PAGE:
We are in an era where people are increasingly seeking value for their money. This doesn’t strictly mean only cheap deals and low prices. Instead quality, service and convenience are attributes that help drive value. For restaurants, it can’t be only about raising prices without ensuring there is still value customers will appreciate. Otherwise you end up with customers questioning why they are paying $13-15 for a plate of cheese fries or a quesadilla when it would cost a fraction of that to make at home. So restaurants can and should raise prices strategically, but make sure that the rest of the experience stays in tandem – otherwise customers will stray.

Ken Lonyai
BrainTrust

First: inflationary price predictions are predicated on models some of which, particularly the federal government’s, are based upon questionable data and politics. There’s a good likelihood that price increases will be significantly higher than stated.

For this discussion, it’s not a one-to-one comparison. When going out there additional hidden costs, such as the cost of transportation and sometimes parking. Fuel prices are going up and shortages may make them jump quickly. Less economic power may cause hesitancy when diners consider that gratuities will rise as well.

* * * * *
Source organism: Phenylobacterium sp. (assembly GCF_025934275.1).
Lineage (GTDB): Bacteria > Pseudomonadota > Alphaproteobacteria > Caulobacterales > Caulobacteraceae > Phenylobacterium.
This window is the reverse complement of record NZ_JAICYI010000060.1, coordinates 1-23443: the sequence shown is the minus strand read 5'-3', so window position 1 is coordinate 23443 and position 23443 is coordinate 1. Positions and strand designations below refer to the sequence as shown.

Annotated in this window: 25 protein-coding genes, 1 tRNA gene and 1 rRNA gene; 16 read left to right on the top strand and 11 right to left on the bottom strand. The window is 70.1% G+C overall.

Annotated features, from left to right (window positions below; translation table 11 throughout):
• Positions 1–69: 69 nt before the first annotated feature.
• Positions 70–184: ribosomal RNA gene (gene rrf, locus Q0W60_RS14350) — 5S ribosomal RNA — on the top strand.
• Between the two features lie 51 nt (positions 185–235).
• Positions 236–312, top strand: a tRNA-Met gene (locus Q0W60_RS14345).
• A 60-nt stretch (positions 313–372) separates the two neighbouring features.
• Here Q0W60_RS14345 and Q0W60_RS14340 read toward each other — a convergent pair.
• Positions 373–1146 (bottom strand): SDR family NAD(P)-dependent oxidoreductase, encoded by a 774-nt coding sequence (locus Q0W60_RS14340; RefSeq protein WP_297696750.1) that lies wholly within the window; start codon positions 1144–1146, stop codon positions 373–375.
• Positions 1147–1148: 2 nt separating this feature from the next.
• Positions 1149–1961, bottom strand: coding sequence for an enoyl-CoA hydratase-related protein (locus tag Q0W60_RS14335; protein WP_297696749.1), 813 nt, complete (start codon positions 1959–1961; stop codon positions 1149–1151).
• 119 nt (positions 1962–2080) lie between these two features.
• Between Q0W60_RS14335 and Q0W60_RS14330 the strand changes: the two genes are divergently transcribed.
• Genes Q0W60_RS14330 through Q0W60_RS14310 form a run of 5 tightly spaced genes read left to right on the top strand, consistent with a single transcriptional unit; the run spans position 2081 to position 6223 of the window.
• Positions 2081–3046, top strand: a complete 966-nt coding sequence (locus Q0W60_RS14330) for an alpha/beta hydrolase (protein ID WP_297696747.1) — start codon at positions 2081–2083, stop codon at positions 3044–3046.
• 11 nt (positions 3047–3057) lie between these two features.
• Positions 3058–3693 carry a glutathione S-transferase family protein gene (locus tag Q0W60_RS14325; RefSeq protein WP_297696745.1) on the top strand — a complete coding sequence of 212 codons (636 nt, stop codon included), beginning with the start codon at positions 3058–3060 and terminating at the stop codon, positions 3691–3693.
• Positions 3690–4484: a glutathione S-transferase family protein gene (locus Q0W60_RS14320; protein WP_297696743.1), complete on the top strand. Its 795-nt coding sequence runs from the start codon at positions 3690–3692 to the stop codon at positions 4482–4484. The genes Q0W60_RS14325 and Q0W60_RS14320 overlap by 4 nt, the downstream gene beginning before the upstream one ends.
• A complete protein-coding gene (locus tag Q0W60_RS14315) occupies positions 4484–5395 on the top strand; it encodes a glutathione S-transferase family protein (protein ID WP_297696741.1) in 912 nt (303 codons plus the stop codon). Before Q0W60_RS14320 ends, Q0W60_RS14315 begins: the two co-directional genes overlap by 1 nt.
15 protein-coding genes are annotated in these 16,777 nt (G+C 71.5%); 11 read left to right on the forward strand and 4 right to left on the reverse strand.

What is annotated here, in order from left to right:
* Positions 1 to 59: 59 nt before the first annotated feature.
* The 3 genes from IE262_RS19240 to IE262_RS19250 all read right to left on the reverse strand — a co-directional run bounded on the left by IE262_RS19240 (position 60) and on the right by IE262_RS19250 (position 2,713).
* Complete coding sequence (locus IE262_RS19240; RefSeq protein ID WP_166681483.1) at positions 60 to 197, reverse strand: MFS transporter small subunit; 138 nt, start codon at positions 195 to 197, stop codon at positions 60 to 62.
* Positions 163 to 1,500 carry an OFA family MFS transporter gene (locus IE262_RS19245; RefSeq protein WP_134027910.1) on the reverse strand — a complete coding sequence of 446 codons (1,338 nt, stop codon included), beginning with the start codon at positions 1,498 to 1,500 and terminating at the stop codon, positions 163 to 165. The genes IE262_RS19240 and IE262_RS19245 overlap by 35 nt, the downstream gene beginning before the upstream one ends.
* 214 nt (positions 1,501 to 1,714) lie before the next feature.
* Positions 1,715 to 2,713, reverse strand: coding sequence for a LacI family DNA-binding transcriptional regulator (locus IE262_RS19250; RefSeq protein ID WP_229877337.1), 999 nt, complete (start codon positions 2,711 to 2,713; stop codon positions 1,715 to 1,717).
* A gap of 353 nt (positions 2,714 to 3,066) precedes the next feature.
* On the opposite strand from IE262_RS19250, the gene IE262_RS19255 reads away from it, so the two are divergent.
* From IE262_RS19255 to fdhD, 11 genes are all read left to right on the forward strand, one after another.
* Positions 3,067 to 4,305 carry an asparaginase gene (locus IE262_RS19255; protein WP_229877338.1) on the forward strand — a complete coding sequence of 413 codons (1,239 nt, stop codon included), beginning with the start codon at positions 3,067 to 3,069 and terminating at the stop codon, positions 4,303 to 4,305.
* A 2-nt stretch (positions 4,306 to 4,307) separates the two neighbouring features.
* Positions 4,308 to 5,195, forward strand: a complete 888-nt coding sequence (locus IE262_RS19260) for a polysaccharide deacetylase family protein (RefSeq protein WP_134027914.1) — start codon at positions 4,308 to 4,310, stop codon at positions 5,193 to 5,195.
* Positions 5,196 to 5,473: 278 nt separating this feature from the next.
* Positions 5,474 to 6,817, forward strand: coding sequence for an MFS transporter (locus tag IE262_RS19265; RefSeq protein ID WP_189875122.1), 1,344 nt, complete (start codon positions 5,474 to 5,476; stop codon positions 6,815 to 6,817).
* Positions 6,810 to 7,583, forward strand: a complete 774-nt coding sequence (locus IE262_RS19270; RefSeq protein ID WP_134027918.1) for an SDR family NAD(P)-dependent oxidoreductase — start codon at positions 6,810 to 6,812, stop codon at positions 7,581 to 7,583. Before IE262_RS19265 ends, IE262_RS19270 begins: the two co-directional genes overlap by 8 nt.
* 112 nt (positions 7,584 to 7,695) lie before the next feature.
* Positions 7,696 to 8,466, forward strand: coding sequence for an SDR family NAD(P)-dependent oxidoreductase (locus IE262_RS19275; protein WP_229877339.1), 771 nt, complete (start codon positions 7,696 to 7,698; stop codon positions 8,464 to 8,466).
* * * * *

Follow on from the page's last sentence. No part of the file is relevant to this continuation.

As each compounding factor gets considered, there is a good likelihood that more people will eat at home more often.

Ananda Chakravarty
BrainTrust

Consumers have been pining for restaurants, prepared food and socialization for months. A 3.6 percent increase in cost will not dampen that mood.

David Spear
BrainTrust

As inflationary effects apply pressure on pricing (upward), consumers will become even more cost conscious and decide to eat out fewer times than their normal average. It’s bread and butter economics.

Scott Norris
Guest

Restaurant dining isn’t just a one-for-one replacement for at-home food consumption, however; it’s partially entertainment, partially travel, heck even mental health. If I can stream a movie at home, perhaps that $80 outing can be redirected to picking up something delicious. If Hawaii is closed down, then perhaps pay a visit to the local poke place. I bet there’s a direct relationship between movie popcorn sales vs. microwave popcorn, though!

David Spear
BrainTrust

I agree that it’s not one-for-one because, I too, believe in the “experiential” aspect of dining out. BUT … with gas up over $1.50/gallon, grocery prices up, restaurant prices up, general merchandise prices up, home heating prices up … that bites into disposable income quickly and will give serious pause to the frequency of dining out.